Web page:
Ryan Murphy’s 2014 adaptation of Larry Kramer’s 1980s stage play The Normal Heart translates a canonical cornerstone of early queer cultural politics to HBO’s subscription cable brand of quality gay and HIV/AIDS themed programming with a sexy, slick style associated with Murphy’s televisual authorship. The autobiographical period drama embeds layers of history and memory around activist-writer Kramer’s protagonist-double Ned Weeks. In the first date scene with Felix, a Midwestern transplant to Manhattan who now critiques culture for The New York Times, dialogue about a shared nostalgia for chintz and Weeks’ obsession with Holocaust history gives way to a highly edited flashback sequence of their first meeting at a bathhouse, recounted by Felix and forgotten by Ned. What begins as a pastiche of the historical ad for Man’s Country complete with a retro voiceover by a male announcer transitions into more "live action" memory, accompanied by a disco soundtrack and the haunting undertone of AIDS loss.
The video clip here is the original ad which Murphy reconstructs in the HBO film using Ned and Felix as models. The Normal Heart's faithful mimesis of the images, music, and voiceover evokes nostalgia for a pre-AIDS past of liberated sexuality and uncompromised masculinity. The inevitable association of sex with death in representation of the 1980s crisis and early activist responses becomes a contentious site of division between Weeks and the Gay Men's Health Crisis, who fought too hard to fornicate freely just to give up in shame and abstinence. Here sexuality is transgressive and dangerous, politically and medically, reinforced by the Award-winning makeup depicting the ravages of the disease.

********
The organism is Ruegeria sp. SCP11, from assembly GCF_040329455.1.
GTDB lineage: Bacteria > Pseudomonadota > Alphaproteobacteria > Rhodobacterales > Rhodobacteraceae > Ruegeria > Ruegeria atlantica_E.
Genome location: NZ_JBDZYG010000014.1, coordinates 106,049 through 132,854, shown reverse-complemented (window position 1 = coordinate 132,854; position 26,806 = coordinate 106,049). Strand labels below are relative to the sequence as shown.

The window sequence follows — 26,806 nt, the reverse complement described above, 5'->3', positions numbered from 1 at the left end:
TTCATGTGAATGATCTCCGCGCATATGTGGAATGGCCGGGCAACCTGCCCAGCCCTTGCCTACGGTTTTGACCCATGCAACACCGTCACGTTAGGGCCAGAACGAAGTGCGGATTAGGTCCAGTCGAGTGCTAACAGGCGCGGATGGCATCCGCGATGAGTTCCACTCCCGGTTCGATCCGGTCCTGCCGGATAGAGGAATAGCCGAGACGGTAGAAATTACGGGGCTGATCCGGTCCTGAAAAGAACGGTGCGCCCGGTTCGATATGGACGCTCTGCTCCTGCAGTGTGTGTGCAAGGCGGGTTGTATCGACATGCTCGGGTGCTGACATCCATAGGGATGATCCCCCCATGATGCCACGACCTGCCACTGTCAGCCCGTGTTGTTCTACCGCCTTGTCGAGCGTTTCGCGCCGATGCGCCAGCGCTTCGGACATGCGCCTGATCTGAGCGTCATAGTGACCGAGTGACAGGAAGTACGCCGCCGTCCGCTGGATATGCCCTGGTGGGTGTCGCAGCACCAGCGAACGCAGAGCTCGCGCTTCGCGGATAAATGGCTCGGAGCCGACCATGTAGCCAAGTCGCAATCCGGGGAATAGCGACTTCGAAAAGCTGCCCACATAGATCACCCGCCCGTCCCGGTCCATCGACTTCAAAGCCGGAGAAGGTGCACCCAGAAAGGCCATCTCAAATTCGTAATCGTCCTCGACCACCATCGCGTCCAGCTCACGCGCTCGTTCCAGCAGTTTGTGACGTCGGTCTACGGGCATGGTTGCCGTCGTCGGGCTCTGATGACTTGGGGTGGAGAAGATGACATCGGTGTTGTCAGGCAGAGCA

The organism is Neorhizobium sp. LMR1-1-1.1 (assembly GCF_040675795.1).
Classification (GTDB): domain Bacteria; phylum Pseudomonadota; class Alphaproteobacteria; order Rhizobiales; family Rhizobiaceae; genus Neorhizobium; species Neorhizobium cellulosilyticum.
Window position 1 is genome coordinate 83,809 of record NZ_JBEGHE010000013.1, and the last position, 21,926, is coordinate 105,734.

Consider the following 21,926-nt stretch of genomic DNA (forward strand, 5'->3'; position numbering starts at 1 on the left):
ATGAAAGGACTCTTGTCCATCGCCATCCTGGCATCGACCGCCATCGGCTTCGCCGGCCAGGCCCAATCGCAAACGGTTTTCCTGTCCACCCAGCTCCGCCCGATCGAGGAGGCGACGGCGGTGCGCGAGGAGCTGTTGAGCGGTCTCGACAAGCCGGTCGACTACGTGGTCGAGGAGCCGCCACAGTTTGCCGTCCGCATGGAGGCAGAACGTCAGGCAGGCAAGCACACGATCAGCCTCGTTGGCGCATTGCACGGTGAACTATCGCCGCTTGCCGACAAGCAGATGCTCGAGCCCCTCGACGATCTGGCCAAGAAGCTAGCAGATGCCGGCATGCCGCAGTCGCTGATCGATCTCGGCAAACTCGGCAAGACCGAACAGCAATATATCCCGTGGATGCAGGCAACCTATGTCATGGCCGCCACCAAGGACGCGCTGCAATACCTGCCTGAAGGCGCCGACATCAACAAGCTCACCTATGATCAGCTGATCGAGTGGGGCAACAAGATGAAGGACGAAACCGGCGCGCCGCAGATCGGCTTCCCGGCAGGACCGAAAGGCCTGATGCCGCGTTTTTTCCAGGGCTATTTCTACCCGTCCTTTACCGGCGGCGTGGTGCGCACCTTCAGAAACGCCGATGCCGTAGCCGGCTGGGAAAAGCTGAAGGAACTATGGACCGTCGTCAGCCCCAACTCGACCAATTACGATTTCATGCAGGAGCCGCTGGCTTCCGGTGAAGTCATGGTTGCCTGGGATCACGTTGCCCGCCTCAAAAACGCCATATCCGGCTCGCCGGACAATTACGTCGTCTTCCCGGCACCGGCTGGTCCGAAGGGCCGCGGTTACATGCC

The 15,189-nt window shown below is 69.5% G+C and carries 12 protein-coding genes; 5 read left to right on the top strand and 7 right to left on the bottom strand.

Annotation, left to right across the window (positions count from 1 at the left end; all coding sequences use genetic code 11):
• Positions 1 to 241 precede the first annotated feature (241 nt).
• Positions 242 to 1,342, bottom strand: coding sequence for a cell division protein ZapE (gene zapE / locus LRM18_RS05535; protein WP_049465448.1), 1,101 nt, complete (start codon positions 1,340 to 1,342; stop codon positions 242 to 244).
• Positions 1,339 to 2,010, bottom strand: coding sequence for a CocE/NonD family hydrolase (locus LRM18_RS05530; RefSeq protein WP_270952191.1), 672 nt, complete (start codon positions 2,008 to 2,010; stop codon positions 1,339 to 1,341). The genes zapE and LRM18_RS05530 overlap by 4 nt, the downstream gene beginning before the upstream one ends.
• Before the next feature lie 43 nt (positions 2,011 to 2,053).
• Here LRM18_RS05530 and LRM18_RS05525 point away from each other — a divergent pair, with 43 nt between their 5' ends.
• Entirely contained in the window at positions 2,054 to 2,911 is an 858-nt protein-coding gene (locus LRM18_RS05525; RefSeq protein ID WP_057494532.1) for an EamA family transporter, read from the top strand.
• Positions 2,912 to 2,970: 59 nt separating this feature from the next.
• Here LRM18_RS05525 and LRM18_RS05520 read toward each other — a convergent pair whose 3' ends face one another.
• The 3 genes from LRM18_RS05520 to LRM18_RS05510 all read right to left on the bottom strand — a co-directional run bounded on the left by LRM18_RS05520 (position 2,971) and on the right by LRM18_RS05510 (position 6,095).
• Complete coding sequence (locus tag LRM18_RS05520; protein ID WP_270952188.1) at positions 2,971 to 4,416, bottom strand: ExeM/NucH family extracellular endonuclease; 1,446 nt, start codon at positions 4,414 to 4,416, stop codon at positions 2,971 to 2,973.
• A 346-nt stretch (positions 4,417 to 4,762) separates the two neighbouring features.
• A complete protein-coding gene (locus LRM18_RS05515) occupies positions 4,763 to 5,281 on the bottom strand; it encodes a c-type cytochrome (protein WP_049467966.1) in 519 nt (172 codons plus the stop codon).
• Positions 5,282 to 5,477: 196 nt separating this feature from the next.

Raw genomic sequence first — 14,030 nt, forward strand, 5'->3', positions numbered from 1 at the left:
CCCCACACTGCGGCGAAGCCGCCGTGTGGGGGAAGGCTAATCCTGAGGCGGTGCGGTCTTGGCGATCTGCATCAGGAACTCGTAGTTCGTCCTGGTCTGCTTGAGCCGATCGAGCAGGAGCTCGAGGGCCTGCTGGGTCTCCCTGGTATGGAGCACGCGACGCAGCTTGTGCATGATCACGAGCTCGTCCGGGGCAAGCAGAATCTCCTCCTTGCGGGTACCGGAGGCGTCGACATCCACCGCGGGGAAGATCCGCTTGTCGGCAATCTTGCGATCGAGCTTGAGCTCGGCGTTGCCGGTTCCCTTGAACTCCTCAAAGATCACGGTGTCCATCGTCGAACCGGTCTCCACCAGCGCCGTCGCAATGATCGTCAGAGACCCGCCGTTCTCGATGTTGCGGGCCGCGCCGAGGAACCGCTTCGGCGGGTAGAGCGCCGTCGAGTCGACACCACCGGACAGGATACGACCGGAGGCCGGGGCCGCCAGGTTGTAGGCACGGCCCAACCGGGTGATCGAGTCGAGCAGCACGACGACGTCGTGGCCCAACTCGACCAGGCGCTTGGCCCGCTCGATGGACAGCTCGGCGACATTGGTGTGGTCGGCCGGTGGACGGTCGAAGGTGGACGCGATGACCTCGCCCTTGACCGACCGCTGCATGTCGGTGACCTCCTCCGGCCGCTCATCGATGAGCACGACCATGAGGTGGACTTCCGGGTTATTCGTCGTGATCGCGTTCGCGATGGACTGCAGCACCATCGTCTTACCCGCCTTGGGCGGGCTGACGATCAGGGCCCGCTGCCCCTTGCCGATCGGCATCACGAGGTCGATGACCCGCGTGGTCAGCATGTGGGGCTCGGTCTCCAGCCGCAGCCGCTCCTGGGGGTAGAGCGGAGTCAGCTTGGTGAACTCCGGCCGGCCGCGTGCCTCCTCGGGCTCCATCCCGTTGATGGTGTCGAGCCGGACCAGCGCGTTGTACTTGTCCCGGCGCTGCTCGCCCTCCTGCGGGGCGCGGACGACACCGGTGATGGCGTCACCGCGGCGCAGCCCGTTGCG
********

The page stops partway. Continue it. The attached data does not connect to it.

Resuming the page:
The incorporation of the sex-charged commercial into Murphy's adaptation of Weeks' 1980s era play disrupts and diffuses the queer activist politics into nostalgic gay consumer desire for an edenic moment of 1970s sexual freedom and the hairy hunks of pinups past. Giving way to the scene of the first sexual encounter between Ned and Felix at Man's Country, followed by their more intimate recoupling, the commercial integrates with the foundational moment of the film's leading love story. Looking longingly through contemporary lenses at layers of tragedy, triumph, and taboo, Murphy delivers new audiences a beautified elegy to a monstrous moment.